A new method could cut hours off the time it takes to diagnose blood infections while also eliminating the need for complicated manual processing and expensive equipment, according to a report to be published in mBio®, the online open-access journal of the American Society for Microbiology, on November 19. The method combines a selective lysis step in which blood cells in the sample are destroyed, a centrifugation step to collect any bacteria or fungi in the sample, and a fluorescence step that analyzes the particular fingerprint of any pathogens present in the sample. Tests show the method correctly identifies the species of bacteria or fungi in 96.5 % of positive blood culture samples, crucial information for doctors to provide the appropriate drugs for their patients.
“The primary benefit of getting a rapid identification is making sure the patient is on the right [antibiotic] therapy and to quickly make any needed adjustments to the initial therapy,” says co-author John Walsh of bioMérieux, Inc. in Durham, North Carolina. Patients with bloodstream infections are usually in very serious condition, says Walsh, and faster identification of the organism causing the infection can help get patients on the most effective antibiotics faster and save lives. Proper diagnosis is also important from the perspective of antibiotic stewardship: using more appropriate, targeted antibiotics reduces the risk of contributing to the spread of resistance to broad-spectrum antibiotics.
Walsh says the current standard approach to diagnosing bloodstream infections, Gram staining and overnight sub-culture followed by phenotypic ID tests, have limitations that can prevent timely treatment. Gram staining provides early, low level information about the type of microorganism present, but it sometimes takes hours to deliver a result, and technicians can make mistakes in the process that provide misleading results. Other more specific identification methods are also available for diagnosis, but they can take at least a day or two to produce results and many require expensive equipment.
In the technique developed by Walsh et al., a sample of positive blood culture is treated with lysis buffer to “pop” the blood cells, then transferred to a specialized optical tube. The tube is centrifuged, which drives bacteria or fungi, which are denser than the solution, down through a liquid density cushion to form a pellet at the bottom of the tube.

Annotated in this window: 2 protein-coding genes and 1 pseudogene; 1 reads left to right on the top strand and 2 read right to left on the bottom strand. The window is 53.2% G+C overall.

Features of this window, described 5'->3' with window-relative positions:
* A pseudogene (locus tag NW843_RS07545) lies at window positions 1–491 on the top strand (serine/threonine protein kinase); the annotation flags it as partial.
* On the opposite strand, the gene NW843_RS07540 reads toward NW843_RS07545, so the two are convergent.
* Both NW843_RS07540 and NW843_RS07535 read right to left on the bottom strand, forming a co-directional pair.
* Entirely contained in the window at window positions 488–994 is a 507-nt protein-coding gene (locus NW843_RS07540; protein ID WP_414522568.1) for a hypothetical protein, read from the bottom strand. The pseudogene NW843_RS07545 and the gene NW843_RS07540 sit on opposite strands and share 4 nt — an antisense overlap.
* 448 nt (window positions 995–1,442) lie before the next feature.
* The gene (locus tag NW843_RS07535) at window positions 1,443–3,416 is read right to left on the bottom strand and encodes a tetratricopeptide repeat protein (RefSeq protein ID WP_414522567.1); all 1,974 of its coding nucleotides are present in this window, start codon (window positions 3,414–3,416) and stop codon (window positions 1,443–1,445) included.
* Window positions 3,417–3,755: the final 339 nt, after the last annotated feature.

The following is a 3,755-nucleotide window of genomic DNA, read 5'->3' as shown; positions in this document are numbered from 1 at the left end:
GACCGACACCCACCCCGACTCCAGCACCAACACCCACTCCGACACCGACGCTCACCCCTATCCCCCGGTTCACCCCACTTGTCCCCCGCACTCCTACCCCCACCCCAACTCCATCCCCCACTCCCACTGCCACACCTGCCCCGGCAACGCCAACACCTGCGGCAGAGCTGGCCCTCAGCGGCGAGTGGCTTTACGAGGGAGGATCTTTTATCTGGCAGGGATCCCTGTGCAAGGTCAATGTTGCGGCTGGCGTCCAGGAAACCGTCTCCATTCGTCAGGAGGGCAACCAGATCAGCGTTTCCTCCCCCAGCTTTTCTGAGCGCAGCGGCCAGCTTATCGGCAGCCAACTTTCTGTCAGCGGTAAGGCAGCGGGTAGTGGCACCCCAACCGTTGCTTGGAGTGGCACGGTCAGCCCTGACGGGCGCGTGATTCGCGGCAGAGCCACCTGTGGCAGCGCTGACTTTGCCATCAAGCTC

Then comes the intrinsic fluorescence spectroscopy (IFS): the microbial pellet is irradiated with light ranging from the deep ultraviolet to infrared, which excites certain organic molecules in the microorganisms, including tryptophan, NADH, FAD, porphyrins, and others, and causes them to fluoresce in a characteristic way depending on the identity of the microbe. The exact pattern of fluorescence is compared with a database of 37 of the most common known pathogens to identify the organism present.
“We’re using intrinsic fluorescence to identify the microorganisms. It’s an innate property of most living organisms. Because it’s intrinsic, no reagents are needed for the identification step,” which removes many of the opportunities for mistakes and lowers test costs, says Walsh.
Testing in a controlled laboratory study shows the method can correctly identify the species in 96.5% of all test samples, and in the 2.7% of samples for which no species identity was provided, the system was able to correctly identify 67% to the family level, which is often enough information to select an effective therapy. Among over a thousand samples tested, the method never gave an incorrect result as to the family level or the Gram type.
Walsh says the research and development team in Durham is actively working on automating the system with robotics to make it a fully hands-off process. Blood cultures grow in their own time, often producing a positive result at an inconvenient time of the day for clinical labs, he points out, so automation could speed up diagnosis significantly.
“Our vision is to have a system that will automatically identify the blood culture isolate within 15 minutes of the culture being called positive,” says Walsh. If a culture is positive at 2 AM, he says, automating this method could make it possible to identify the organism by 2:15 AM and send an electronic report to a patient’s physician. They hope be begin testing and evaluating the feasibility of an automated form of the system in a clinical environment within months.
Rapid ID Procedure: An overall schematic of the simple three-step process (lyse-spin-read) is given in Figures 1a-c. Briefly, a 2.0 mL sample of warm (35-37oC) positive broth is removed from the test blood culture bottle and added to 1.0 mL of warm (35-37oC) selective lysis buffer (0.45% w/v Brij-O10 in 0.3M CAPS, pH 11.7), contained in a 15 mL screw capped polypropylene tube. The mixture was vortexed for 5 seconds at maximum speed and then placed in a 35-37oC waterbath for 60 seconds. After an additional 1-2 second vortex, 1.0 mL of the lysate was removed and layered onto a single 5/16 inch diameter polypropylene ball (CIC Ball Co.) floating on the surface of 0.5 mL of a solution of 24% w/v cesium chloride + 0.005% w/v Pluronic F-108 + 10 mM HEPES, pH 7.4 contained within an optical micro-centrifuge tube. The polypropylene ball was used to control the layering process and create an undisturbed interface. The tube was sealed with a screw-cap and centrifuged for 2 minutes at 10,000 rpm at 20-25oC in a microcentrifuge with A-8-11 swing-out rotor.
For more information, visit American Society for Microbiology.